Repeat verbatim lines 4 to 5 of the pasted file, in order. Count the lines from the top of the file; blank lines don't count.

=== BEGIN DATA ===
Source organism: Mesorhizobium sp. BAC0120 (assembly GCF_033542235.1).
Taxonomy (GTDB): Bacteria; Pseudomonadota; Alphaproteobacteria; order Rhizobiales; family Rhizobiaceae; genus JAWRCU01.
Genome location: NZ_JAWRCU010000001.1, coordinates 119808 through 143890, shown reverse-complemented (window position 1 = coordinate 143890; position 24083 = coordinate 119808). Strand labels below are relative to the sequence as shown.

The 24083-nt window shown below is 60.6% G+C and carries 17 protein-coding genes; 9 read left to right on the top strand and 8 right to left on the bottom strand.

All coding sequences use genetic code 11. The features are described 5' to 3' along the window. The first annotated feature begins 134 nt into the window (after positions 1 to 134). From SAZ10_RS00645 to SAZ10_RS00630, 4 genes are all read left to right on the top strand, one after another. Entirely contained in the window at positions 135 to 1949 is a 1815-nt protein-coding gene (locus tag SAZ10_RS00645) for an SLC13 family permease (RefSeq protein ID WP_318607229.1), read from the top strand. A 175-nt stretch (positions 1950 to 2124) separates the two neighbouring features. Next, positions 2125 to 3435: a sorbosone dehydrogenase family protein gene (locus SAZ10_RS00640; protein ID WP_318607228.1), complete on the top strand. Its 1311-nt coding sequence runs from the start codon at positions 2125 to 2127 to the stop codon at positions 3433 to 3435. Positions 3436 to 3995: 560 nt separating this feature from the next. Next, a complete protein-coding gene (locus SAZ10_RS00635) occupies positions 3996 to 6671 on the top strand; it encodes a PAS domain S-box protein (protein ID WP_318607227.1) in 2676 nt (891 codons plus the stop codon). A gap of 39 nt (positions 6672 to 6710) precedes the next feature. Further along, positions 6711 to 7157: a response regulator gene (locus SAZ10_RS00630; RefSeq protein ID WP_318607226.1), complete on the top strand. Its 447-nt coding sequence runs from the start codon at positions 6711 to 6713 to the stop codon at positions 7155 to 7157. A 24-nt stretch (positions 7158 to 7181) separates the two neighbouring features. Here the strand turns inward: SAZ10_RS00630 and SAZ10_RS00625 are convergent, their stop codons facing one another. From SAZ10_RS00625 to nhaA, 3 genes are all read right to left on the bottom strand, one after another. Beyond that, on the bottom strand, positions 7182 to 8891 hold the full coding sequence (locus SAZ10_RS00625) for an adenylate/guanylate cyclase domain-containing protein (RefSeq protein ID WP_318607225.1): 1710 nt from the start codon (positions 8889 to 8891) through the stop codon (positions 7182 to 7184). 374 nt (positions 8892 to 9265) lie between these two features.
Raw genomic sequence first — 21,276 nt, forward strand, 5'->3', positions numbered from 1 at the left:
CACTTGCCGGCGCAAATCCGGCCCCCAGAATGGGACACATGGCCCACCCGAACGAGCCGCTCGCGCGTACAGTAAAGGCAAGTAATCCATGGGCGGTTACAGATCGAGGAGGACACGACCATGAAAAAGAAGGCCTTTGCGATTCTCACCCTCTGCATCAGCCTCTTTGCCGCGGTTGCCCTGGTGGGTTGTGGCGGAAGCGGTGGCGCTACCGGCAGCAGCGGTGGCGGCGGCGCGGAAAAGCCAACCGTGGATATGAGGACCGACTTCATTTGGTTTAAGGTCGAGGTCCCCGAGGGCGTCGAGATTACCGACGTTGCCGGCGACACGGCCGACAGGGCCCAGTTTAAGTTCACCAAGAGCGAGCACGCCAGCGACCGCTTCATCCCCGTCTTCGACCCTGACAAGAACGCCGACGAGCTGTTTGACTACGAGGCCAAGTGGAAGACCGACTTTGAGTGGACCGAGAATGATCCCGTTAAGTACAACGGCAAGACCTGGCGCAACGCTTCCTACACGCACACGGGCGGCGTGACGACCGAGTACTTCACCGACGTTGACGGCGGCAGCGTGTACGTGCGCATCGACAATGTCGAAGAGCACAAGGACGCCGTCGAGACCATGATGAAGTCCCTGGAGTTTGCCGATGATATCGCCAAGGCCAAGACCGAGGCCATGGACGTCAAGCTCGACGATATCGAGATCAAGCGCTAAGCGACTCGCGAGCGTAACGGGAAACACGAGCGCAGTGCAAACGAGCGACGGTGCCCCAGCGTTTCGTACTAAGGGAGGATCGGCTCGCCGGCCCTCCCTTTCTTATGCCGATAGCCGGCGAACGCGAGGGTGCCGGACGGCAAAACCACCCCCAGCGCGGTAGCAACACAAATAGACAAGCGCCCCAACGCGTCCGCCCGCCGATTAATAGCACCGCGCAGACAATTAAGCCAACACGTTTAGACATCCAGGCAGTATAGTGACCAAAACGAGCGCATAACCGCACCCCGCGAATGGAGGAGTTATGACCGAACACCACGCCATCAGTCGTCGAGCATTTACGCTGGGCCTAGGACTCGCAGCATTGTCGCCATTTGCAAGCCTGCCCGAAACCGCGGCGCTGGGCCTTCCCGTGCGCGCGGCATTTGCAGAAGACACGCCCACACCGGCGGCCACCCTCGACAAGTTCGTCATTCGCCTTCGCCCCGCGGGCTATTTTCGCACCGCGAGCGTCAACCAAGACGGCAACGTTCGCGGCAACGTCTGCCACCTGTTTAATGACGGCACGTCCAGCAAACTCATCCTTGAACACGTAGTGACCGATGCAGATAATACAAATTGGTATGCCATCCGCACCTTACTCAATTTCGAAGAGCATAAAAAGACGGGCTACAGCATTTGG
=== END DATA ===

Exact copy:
The 24083-nt window shown below is 60.6% G+C and carries 17 protein-coding genes; 9 read left to right on the top strand and 8 right to left on the bottom strand.

All coding sequences use genetic code 11. The features are described 5' to 3' along the window. The first annotated feature begins 134 nt into the window (after positions 1 to 134). From SAZ10_RS00645 to SAZ10_RS00630, 4 genes are all read left to right on the top strand, one after another. Entirely contained in the window at positions 135 to 1949 is a 1815-nt protein-coding gene (locus tag SAZ10_RS00645) for an SLC13 family permease (RefSeq protein ID WP_318607229.1), read from the top strand. A 175-nt stretch (positions 1950 to 2124) separates the two neighbouring features. Next, positions 2125 to 3435: a sorbosone dehydrogenase family protein gene (locus SAZ10_RS00640; protein ID WP_318607228.1), complete on the top strand. Its 1311-nt coding sequence runs from the start codon at positions 2125 to 2127 to the stop codon at positions 3433 to 3435. Positions 3436 to 3995: 560 nt separating this feature from the next. Next, a complete protein-coding gene (locus SAZ10_RS00635) occupies positions 3996 to 6671 on the top strand; it encodes a PAS domain S-box protein (protein ID WP_318607227.1) in 2676 nt (891 codons plus the stop codon). A gap of 39 nt (positions 6672 to 6710) precedes the next feature. Further along, positions 6711 to 7157: a response regulator gene (locus SAZ10_RS00630; RefSeq protein ID WP_318607226.1), complete on the top strand. Its 447-nt coding sequence runs from the start codon at positions 6711 to 6713 to the stop codon at positions 7155 to 7157. A 24-nt stretch (positions 7158 to 7181) separates the two neighbouring features. Here the strand turns inward: SAZ10_RS00630 and SAZ10_RS00625 are convergent, their stop codons facing one another. From SAZ10_RS00625 to nhaA, 3 genes are all read right to left on the bottom strand, one after another. Beyond that, on the bottom strand, positions 7182 to 8891 hold the full coding sequence (locus SAZ10_RS00625) for an adenylate/guanylate cyclase domain-containing protein (RefSeq protein ID WP_318607225.1): 1710 nt from the start codon (positions 8889 to 8891) through the stop codon (positions 7182 to 7184). 374 nt (positions 8892 to 9265) lie between these two features.